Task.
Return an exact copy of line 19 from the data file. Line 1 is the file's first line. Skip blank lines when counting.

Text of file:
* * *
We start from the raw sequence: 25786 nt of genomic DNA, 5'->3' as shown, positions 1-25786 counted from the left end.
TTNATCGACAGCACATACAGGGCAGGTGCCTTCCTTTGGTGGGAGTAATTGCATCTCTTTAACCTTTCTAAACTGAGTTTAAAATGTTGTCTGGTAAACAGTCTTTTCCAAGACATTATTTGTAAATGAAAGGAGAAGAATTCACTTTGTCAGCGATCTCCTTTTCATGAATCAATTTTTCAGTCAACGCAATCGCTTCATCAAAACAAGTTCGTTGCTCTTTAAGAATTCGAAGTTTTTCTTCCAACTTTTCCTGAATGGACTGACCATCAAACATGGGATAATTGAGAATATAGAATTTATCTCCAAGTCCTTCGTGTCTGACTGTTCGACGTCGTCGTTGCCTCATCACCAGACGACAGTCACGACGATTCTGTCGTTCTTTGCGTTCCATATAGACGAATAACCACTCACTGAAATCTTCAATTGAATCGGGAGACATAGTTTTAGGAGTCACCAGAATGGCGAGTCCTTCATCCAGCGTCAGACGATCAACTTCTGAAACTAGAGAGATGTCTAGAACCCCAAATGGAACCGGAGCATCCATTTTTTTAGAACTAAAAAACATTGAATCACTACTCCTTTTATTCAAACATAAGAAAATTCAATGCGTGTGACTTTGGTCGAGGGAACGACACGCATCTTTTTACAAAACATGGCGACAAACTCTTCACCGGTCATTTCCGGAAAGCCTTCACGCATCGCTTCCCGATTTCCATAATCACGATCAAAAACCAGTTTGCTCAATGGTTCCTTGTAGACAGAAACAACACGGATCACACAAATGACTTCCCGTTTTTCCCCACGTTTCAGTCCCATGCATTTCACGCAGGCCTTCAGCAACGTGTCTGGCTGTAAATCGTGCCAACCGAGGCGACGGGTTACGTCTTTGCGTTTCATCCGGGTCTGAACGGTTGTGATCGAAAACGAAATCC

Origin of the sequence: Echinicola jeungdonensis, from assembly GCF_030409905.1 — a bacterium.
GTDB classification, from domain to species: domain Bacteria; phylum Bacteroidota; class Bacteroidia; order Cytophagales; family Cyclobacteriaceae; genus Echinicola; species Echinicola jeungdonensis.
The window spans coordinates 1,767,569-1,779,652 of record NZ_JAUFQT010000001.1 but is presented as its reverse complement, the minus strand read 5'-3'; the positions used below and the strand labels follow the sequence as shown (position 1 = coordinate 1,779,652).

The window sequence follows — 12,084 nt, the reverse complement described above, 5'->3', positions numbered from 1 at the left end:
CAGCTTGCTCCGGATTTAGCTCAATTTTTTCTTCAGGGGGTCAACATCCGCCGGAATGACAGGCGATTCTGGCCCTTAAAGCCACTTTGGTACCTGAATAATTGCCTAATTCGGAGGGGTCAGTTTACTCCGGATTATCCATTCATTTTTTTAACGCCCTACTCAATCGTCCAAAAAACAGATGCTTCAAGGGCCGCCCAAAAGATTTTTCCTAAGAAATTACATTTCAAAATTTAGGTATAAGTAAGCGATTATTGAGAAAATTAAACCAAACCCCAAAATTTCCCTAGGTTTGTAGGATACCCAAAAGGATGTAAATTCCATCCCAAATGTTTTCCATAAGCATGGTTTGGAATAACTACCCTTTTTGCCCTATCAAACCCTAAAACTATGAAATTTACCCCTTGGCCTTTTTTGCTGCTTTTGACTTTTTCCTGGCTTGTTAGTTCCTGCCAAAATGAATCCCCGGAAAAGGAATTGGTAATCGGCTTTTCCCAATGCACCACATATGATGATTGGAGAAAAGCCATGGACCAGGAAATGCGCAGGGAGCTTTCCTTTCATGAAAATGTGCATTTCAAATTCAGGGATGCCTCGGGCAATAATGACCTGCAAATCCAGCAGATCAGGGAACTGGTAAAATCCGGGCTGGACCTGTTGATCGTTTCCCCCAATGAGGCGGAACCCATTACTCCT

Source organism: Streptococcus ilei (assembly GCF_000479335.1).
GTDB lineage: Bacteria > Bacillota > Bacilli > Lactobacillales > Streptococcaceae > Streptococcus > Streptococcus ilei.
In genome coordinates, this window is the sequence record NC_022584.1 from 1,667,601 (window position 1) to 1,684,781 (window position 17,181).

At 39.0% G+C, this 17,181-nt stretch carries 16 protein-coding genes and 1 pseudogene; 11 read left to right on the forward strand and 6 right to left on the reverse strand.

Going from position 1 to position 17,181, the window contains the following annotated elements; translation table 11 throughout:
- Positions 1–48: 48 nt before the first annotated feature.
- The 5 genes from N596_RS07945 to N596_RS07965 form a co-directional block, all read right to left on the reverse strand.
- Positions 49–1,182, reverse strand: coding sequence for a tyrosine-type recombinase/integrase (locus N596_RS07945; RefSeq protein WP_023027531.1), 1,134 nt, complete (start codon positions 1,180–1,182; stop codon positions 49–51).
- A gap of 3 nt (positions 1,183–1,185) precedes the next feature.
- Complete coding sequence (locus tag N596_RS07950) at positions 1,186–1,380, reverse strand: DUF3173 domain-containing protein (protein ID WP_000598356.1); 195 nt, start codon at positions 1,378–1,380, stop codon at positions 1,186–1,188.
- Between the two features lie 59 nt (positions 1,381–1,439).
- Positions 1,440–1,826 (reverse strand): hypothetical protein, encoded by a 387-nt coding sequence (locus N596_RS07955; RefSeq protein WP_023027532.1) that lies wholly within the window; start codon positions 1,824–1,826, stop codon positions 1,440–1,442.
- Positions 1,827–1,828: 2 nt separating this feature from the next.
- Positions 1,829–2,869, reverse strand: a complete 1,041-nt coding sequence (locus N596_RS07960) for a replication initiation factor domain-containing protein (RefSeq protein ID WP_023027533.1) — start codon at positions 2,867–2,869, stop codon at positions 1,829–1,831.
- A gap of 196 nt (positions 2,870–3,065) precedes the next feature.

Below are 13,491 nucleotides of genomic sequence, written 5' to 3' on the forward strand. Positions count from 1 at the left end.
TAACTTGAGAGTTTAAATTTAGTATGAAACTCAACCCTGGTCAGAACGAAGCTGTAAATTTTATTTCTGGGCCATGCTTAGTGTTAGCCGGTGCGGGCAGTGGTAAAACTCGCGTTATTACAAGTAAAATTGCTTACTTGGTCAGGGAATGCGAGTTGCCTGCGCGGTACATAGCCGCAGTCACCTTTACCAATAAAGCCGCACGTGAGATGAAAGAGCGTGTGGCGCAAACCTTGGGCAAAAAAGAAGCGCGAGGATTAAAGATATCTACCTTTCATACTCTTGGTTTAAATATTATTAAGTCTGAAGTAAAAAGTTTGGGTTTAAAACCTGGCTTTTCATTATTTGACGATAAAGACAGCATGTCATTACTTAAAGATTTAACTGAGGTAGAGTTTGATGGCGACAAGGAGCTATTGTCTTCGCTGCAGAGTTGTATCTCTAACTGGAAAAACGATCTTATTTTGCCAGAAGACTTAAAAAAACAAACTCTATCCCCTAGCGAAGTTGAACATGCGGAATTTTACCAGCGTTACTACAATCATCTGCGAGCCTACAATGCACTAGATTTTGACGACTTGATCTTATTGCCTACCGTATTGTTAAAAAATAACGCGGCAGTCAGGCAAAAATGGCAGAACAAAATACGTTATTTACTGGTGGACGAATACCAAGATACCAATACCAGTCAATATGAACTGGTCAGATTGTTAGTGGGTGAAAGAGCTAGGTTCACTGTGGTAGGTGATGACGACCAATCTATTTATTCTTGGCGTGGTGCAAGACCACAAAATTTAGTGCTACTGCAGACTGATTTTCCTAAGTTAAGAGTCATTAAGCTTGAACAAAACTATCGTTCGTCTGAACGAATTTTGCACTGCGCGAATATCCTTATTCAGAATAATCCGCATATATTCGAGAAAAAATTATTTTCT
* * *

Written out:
- Positions 1,440–1,826 (reverse strand): hypothetical protein, encoded by a 387-nt coding sequence (locus N596_RS07955; RefSeq protein WP_023027532.1) that lies wholly within the window; start codon positions 1,824–1,826, stop codon positions 1,440–1,442.